Teenage Hitchhikers (1975)
This sleaze-packed gem from the sinful ’70s follows two nubile young ladies who flaunt their figures in order to hitch their way across the country. How far are they willing to go? Enough to become instant groupies for a hippie band, assistants to a rapist, and participants in an orgy, among other sexcapades! Sandra Peabody (Cassell), Chris Jordan, Nikki Lynn, and Margaret Whitton star.
G Men (1935)
Streetwise criminal defense lawyer Brick Davis (James Cagney) rethought his priorities after a longtime friend–who’d joined the still-fledgling FBI–fell in the line of duty. Signing up with the Bureau in order to hunt down the killers, Davis finds that his old connections might mean the difference in making sure justice is done. Exciting crime drama also stars Robert Armstrong, Margaret Lindsay, Ann Dvorak, and Lloyd Nolan (his screen debut). Includes the 1949 re-issue introduction.
The Mayor of Hell (1933)
Big-city gangster Patsy Gargan (James Cagney) is given a patronage job by his political machine bosses and is sent to inspect the state reform school. When he learns of the brutal treatment the boys receive under a sadistic warden, an incensed Gargan takes over the institution and, with help from a sympathetic nurses, tries to improve conditions. Intriguing blend of Warners’ crime and social drama genres also stars Frankie Darro, Madge Evans, Dudley Digges, Arthur Byron.
Each Dawn I Die (1939)
Crusading reporter Frank Ross (James Cagney) got under the skin of the local political machine…so they framed him on a DUI manslaughter rap. Gamely trying to keep from being broken by prison–and those trying to ensure he never gets out–the alliance for survival he strikes with connected inmate Hood Stacey (George Raft) might be his only ticket to freedom. Top-notch “big house” drama that was a Warners staple also stars George Bancroft, Jane Bryan, Victor Jory, Maxie Rosenbloom.
Smart Money (1931)
Barber and back-room gambler Nick Venizelos (Edward G. Robinson) was encouraged to take his poker skills to the big town…and promptly got taken by swindlers. Together with shop assistant Jack (James Cagney), they track down the con men for a successful revenge game–but their new notoriety might mean tragedy’s in the cards. Snappy crime drama marking the only screen pairing of WB’s legendary gangster leads co-stars Evalyn Knapp, Margaret Livingston, and an uncredited Boris Karloff.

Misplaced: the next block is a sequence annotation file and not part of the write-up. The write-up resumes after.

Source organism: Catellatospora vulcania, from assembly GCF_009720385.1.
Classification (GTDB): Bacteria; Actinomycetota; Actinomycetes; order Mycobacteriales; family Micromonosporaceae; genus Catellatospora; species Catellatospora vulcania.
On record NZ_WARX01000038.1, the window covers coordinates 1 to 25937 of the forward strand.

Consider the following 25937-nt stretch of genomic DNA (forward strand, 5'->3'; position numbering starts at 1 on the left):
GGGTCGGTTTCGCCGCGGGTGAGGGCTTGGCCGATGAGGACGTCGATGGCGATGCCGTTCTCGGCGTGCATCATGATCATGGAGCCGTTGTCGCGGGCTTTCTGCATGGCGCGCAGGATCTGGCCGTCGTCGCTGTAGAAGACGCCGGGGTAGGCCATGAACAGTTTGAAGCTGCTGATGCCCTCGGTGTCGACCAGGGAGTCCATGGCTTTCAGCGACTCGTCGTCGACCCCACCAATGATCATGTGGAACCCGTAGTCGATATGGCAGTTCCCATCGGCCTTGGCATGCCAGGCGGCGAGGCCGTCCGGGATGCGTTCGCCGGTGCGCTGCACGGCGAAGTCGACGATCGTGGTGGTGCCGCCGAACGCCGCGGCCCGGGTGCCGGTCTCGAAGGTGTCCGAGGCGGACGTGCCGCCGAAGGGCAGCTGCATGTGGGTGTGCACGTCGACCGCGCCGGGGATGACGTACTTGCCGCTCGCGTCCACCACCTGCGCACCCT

While in San Francisco, Chan (Sidney Toler) is approached to look into several disappearances, and the trails lead to a murder-for-insurance racket in “Shadows over Chinatown” (1946). Mantan Moreland, Victor Sen Yung, Tanis Chandler co-star. A visit to the Big Easy presents a hard case for Chan (Roland Winters), as a chemical magnate meets a mysterious demise, in “Docks of New Orleans” (1948). Moreland, Sen Yung, Virginia Dale co-star. The same sets of fingerprints are found at three different homicides. When the prints prove to belong to a dead man, however, Chan (Winters) rises to the challenge, in “Shanghai Chest” (1948). Moreland, Sen Yung, Tristram Coffin co-star. When a supposedly tapped Arizona gold mine starts producing, its wary owner asks Chan (Winters) to investigate why, in “The Golden Eye” (1948). Moreland, Sen Yung, Evelyn Brent co-star.
Three-disc set of Barbara Stanwyck favorites includes Internes Can’t Take Money (1937), The Great Man’s Lady (1942), and The Bride Wore Boots (1946).
Click here for a complete overview of all of this week’s new releases.